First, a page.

- The Washington Times - Sunday, January 5, 2003

The odds are stacked against Cleveland in today's AFC first-round playoff game at Pittsburgh.
The Steelers (10-5-1) have beaten the Browns five straight times over the last three years and are 6-0 against the AFC North this season. And Cleveland is without starting quarterback Tim Couch, who broke his leg in last week's victory over Atlanta.
But the Browns, 6-2 on the road and 9-7 overall in just their fourth season since their 1999 renaissance as an expansion team, aren't fazed even though Couch's replacement, Kelly Holcomb, has started just three career games and none on the road.
"Maybe the first part of the season was a blessing in disguise [Holcomb started the first two games when Couch was out with an injured elbow]," Browns coach Butch Davis said. "Kelly played well, and the team got a chance to see what he could do."
Holcomb actually was the more effective passer this season. He was 44 of 69 for 524 yards and five touchdowns in his starts and would have won both if not for linebacker Dwayne Rudd's premature helmet toss that cost Cleveland a victory over Kansas City.
"Sometimes you only get one shot in life, so you have to make the most of it," Holcomb, 29, said of his first playoff start. "It's a great opportunity."
Holcomb's Pittsburgh counterpart, Tommy Maddox, is an even better story. Denver's first-round choice in the 1992 draft, Maddox bombed out with the Broncos, the Los Angeles Rams and the New York Giants and was out of the NFL from 1996 to 1999. He revived his career in 2000 in the Arena League, then was the MVP of the XFL before joining the Steelers in 2001.
Maddox replaced the struggling Kordell Stewart in Week3 against the Browns, rallying Pittsburgh to a 16-13 overtime triumph.
Maddox, 31, went on to set a team record with a 62.1 completion percentage and led the Steelers to a 7-3-1 mark despite missing two games with a spinal cord contusion that at first left him with no feeling in his arms or legs.
The quarterback situation is far from the only thing these ancient rivals this is their 102nd meeting have in common. Fans in each Rust Belt city love their team and despise the other. Cleveland's last playoff game in its original incarnation was a loss at Pittsburgh, and its first game back in the NFL was against the Steelers.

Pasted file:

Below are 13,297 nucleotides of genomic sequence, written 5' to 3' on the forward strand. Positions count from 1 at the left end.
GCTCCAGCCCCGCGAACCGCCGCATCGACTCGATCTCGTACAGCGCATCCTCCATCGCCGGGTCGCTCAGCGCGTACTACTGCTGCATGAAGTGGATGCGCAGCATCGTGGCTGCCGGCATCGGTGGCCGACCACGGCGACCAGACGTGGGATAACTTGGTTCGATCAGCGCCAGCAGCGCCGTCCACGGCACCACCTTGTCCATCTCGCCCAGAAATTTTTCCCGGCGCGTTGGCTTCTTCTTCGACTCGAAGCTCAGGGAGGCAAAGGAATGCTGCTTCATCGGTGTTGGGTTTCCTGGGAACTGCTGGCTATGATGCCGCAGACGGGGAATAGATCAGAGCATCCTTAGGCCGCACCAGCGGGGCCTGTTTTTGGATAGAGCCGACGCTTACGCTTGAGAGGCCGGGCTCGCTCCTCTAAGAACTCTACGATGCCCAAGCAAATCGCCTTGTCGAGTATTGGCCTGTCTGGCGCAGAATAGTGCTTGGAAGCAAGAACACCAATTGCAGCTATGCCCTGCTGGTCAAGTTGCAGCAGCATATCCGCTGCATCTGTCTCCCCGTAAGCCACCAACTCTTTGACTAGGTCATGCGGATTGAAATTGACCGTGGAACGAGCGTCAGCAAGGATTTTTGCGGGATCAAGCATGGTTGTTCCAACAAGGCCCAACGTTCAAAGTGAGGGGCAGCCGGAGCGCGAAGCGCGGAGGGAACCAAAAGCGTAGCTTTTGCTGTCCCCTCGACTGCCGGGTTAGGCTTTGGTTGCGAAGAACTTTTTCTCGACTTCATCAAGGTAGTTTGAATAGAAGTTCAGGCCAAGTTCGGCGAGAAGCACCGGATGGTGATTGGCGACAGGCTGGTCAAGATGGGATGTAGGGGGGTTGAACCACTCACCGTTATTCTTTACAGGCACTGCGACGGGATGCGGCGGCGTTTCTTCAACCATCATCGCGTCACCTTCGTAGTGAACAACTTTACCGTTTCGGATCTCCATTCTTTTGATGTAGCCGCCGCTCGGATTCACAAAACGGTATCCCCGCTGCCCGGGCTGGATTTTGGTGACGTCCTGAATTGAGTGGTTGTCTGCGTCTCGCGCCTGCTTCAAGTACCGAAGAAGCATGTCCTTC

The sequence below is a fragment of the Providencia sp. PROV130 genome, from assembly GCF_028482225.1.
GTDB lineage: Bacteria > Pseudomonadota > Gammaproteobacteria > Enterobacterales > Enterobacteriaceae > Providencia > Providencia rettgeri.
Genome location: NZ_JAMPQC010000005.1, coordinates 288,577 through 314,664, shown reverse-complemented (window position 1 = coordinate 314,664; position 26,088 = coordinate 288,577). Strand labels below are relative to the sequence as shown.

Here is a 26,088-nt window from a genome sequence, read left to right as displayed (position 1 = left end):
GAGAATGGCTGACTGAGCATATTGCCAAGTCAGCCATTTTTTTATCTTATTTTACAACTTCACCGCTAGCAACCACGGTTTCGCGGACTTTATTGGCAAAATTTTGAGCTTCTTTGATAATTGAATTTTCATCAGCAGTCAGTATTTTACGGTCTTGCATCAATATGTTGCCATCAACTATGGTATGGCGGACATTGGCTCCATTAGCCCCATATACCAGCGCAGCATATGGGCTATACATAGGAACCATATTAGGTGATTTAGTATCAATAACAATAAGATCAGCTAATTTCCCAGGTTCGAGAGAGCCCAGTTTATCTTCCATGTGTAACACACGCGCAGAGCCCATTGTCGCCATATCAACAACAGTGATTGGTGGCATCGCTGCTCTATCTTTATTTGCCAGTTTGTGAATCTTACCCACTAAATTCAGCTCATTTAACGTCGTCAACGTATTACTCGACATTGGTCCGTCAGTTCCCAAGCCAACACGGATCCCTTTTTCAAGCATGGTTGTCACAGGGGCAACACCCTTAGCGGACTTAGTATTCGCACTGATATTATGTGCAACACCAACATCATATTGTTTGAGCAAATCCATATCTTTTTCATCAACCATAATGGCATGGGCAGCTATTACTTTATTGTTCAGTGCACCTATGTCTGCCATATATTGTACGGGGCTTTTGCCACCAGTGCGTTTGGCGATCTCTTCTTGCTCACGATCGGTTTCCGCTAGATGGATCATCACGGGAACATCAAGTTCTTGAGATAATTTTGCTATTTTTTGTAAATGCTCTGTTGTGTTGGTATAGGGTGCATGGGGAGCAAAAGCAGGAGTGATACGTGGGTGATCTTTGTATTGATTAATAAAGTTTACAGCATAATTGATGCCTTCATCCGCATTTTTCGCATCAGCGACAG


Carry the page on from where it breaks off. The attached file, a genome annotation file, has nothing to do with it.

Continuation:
The Browns have made the playoffs 13 times since their last (NFL) title in 1964. The Steelers have claimed 10 postseason berths but haven't won a Super Bowl since 1979 (they lost the 1995 game) despite being the AFC's top seed three times and playing host to four conference title games under 11th-year coach Bill Cowher, a former Browns player and assistant. The host Steelers were stunned by New England in the 2001 AFC Championship game.
"Last year we took things for granted and that hurt us," Steelers receiver Plaxico Burress said. "We were already thinking Super Bowl. Now we're taking it one day at a time."
Hines Ward, who has combined with Burress for Steelers records of 190 catches, 2,654 yards and 19 touchdowns, said not being the AFC favorite is a plus.
"We were picked in every newspaper and magazine I saw to go to the Super Bowl," Ward said. "Then we fell off and now we're the team nobody is talking about. Everybody is talking about the [New York] Jets and Oakland. That's how we want it. Talk about those guys and maybe we'll creep up on somebody and end up in the Super Bowl."
Despite slipping from first to ninth in rushing this season, Pittsburgh should be able to run against Cleveland's 27th-ranked run defense.
The bigger question is whether the Browns' revived ground game can make any headway against the Steelers, who led the NFL in run defense for the second straight year.
Halfback William Green had just 26 yards on 11 carries in Cleveland's pair of three-point losses to Pittsburgh, but the No.1 pick ran wild with 726 yards and five touchdowns over the past seven games (five victories).
And the Steel Curtain isn't as stout as it used to be. Pittsburgh, which had the top defense in 2001, was seventh this season.
After allowing just 212 points last season, the Steelers surrendered 345, their most in 14 years. They gave up at least 30 points six times.

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